Speaking of cool eye things, some shark species have a toughened layer known as the nictitating membrane that covers the eye in its entirety during feeding, basically rendering the shark blind. And still yet, some sharks, like the great white shark, actually stick their head out of the water. How good their eyes adapt to being above water is still unclear. (I can totally imagine hearing the shark mini screaming, “My eyes! My EYES!” though)
Touch can be divided into a few things: both physical and distant.
Basically, the shark brushing up against something and its multiple nerve endings interpreting that touch OR the lateral line sensing pressure, temperature, water currents, etc.
Touch can also include the barbells around the mouths of some sharks, used to look for prey under the sand. Sharks also touch through their teeth- the teeth are flexible, have a rotating axis and multiple nerve endings that are pressure sensitive. These test bites can sometimes be fatal to prey that is… well, unintended and not designed to be “checked out” by shark teeth… such as humans.
Lateral line: The lateral line system runs from head to caudal fin on a shark (seen below); it’s made up of sensory cells in jelly filled pores. This jelly conducts shock waves to the sensory cells. Vibrations (e.g., swimming) indicate whether there are animals in the area and if the animals in the area are sick or injured… aka potential food.
The pit organ is made up of two bigger-than-normal denticles that cover a small hole in the skin. At the bottom of said hole are sensory hair cells. Many sharks have more of these organs along their back, sides and lower jaw. We don’t really know what pit organs do… but they may sense things like temperature changes, water currents, etc.
Ampullae of Lorenzini
So, this is one of my favorite things to teach people. They can detect electrical fields. This is anything from muscle movement of a heart beating to the vibrations from your $20,000 underwater camera.
Sharks respond to erratic electrical signals (such as those from a wounded animal) more than those sedentary ones from a camera strobe light. This may be why those who are bitten by a shark may be repeatedly bitten.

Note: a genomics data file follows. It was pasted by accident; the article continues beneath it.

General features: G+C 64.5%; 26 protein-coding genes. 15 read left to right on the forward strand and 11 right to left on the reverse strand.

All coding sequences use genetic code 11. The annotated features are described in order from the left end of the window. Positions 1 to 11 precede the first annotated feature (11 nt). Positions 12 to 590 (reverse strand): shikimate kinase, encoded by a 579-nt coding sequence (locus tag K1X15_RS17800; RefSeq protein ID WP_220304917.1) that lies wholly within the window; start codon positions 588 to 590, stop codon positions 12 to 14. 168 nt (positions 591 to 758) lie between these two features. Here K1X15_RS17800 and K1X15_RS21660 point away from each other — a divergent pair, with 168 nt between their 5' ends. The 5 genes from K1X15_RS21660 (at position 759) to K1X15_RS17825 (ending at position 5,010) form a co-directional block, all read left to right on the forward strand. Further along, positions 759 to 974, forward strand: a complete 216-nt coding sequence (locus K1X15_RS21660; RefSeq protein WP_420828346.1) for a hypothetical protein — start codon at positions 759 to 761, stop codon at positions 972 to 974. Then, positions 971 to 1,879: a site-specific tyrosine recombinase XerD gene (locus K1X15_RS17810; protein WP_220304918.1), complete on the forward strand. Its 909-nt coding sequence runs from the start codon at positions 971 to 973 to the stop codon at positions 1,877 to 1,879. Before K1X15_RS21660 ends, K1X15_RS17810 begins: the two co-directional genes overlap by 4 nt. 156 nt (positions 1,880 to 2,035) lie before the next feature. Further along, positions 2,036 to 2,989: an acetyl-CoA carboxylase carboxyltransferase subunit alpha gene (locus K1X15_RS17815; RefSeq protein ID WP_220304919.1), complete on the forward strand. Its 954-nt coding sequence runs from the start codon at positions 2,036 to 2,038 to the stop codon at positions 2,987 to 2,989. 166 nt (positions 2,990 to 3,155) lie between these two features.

These pores are separate from the lateral line, in that these pores are clustered around the snout of the shark. They are long canals filled with jelly that transports these signals to the brain. Some sharks have as many as 1500 around their snout while others may just have a few hundred.
Speaking of teeth and munching, this sense is also a chemosensory function. The shark has gustatory cells lining the mouth and throat that, once the chemical molecules from the object attaches itself to these cells, allows the brain to assess if the meal is a “yes” or “no” item. This sense isn’t as highly adapted as the others a shark possesses.
Shark ears are internal. No, really. Those holes behind the eyes of sharks and rays aren’t their ears, but spiracles, that help with breathing. Anyway, the shark ear is composed of three cartilage tubes, filled with fluid and hair cells that, when sound hits them, vibrate and is registered by the brain. The three tubes allow for sharks to sense the X, Y and Z axis of their environment, allowing them to balance (and, you know, not be upside down or something silly like that). The otoliths are actually in charge of that whole gravity and orientation component; the otolith is a small area in the ear that is made up of calcium carbonate.
By the way, sharks like low frequencies (like AC/DC songs apparently?) around 100 Hz. These frequencies are best produced by sick or wounded animals.
Can you guess what we'll cover next week?